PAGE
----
var1 & var2 are request params.

http:/host/form/{params}

{params} is a request mapping. you could call your service like : http:/host/form/user or http:/host/form/firm where firm & user are used as Pathvariable.

  • this doesn't answer the question and is wrong, you don't use a query string with POST requests – NimChimpsky Oct 15 '12 at 10:46
  • @NimChimpsky: sure you can. A POST request still can include parameters in the URL. – Martijn Pieters Jan 11 '18 at 3:40
0

Instead of using json, you can do simple thing.

$.post("${pageContext.servletContext.contextPath}/Test",
                {
                "str1": "test one",
                "str2": "two test",

                        <other form data>
                },
                function(j)
                {
                        <j is the string you will return from the controller function.>
                });

Now in the controller you need to map the ajax request as below:

 @RequestMapping(value="/Test", method=RequestMethod.POST)
    @ResponseBody
    public String calculateTestData(@RequestParam("str1") String str1, @RequestParam("str2") String str2, HttpServletRequest request, HttpServletResponse response){
            <perform the task here and return the String result.>

            return "xyz";
}

Hope this helps you.

  • 1
    That is json, and it doesn't work. You are specifying requestparam in method, but defining equestbody with json in the ajax post request. – NimChimpsky Oct 15 '12 at 12:16
  • See I haven't used JSON format in the ajax call. I have simply used two request params and in the controller we can get those params with annotation @RequestParam. It is working. I use this. Just give it a try. – Japan Trivedi Oct 15 '12 at 12:26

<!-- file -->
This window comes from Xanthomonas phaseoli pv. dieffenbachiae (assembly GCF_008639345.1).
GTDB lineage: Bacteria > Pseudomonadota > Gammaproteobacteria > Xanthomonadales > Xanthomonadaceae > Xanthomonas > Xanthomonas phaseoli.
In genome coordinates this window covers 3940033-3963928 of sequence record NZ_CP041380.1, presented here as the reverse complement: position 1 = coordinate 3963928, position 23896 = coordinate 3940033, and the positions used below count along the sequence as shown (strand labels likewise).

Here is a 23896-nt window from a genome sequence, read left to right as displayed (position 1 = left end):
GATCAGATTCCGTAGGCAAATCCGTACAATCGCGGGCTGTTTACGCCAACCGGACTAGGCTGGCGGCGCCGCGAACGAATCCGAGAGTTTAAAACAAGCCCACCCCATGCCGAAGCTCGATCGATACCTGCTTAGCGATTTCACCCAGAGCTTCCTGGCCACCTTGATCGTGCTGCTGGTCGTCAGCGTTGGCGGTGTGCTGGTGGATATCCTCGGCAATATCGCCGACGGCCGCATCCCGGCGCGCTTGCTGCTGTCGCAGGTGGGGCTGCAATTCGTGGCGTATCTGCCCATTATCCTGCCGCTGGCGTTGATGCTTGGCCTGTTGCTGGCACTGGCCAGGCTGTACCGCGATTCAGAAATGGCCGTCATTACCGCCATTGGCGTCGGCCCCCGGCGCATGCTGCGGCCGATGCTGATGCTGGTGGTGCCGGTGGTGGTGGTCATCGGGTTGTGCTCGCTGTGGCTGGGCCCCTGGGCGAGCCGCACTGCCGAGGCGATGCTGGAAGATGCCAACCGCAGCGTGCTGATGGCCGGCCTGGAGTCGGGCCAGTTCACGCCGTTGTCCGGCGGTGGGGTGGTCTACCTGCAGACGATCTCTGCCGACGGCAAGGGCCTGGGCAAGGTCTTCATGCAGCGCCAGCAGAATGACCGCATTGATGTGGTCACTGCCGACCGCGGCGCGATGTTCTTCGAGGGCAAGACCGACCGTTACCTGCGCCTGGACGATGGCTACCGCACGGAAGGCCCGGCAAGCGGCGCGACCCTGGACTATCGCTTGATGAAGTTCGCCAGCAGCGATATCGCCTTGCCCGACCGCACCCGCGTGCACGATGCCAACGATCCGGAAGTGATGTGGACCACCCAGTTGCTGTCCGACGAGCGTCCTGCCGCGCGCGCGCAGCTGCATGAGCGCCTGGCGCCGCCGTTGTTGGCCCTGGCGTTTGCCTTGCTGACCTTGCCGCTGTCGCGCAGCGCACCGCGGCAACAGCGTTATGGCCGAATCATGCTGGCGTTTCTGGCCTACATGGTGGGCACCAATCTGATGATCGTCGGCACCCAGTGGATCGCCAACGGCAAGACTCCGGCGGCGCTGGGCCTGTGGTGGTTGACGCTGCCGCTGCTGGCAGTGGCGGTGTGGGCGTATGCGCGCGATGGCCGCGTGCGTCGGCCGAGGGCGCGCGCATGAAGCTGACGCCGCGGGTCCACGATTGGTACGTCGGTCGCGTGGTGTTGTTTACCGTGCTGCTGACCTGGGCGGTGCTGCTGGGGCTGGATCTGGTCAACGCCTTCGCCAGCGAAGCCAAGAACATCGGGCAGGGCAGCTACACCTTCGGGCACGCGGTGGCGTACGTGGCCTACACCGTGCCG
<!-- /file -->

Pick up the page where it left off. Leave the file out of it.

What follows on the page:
• I have tried that, its the point of the quesiton. It doesn't work like that. – NimChimpsky Oct 15 '12 at 12:41
  • Please specify what exactly you have tried. Show that in your question. I think you have different requirement than what I've understood. – Japan Trivedi Oct 16 '12 at 5:07
  • I specified that in my question. Your answer doesn't work, requestbody binds to one object. – NimChimpsky Oct 16 '12 at 7:48
0

request parameter exist for both GET and POST ,For Get it will get appended as query string to URL but for POST it is within Request Body

0

I have adapted the solution of Biju:

import java.io.IOException;

import javax.servlet.http.HttpServletRequest;

import org.apache.commons.io.IOUtils;
import org.springframework.core.MethodParameter;
import org.springframework.web.bind.support.WebDataBinderFactory;
import org.springframework.web.context.request.NativeWebRequest;
import org.springframework.web.method.support.HandlerMethodArgumentResolver;
import org.springframework.web.method.support.ModelAndViewContainer;

import com.fasterxml.jackson.databind.JsonNode;
import com.fasterxml.jackson.databind.ObjectMapper;


public class JsonPathArgumentResolver implements HandlerMethodArgumentResolver{

    private static final String JSONBODYATTRIBUTE = "JSON_REQUEST_BODY";

    private ObjectMapper om = new ObjectMapper();

    @Override
    public boolean supportsParameter(MethodParameter parameter) {
        return parameter.hasParameterAnnotation(JsonArg.class);
    }

    @Override
    public Object resolveArgument(MethodParameter parameter, ModelAndViewContainer mavContainer, NativeWebRequest webRequest, WebDataBinderFactory binderFactory) throws Exception {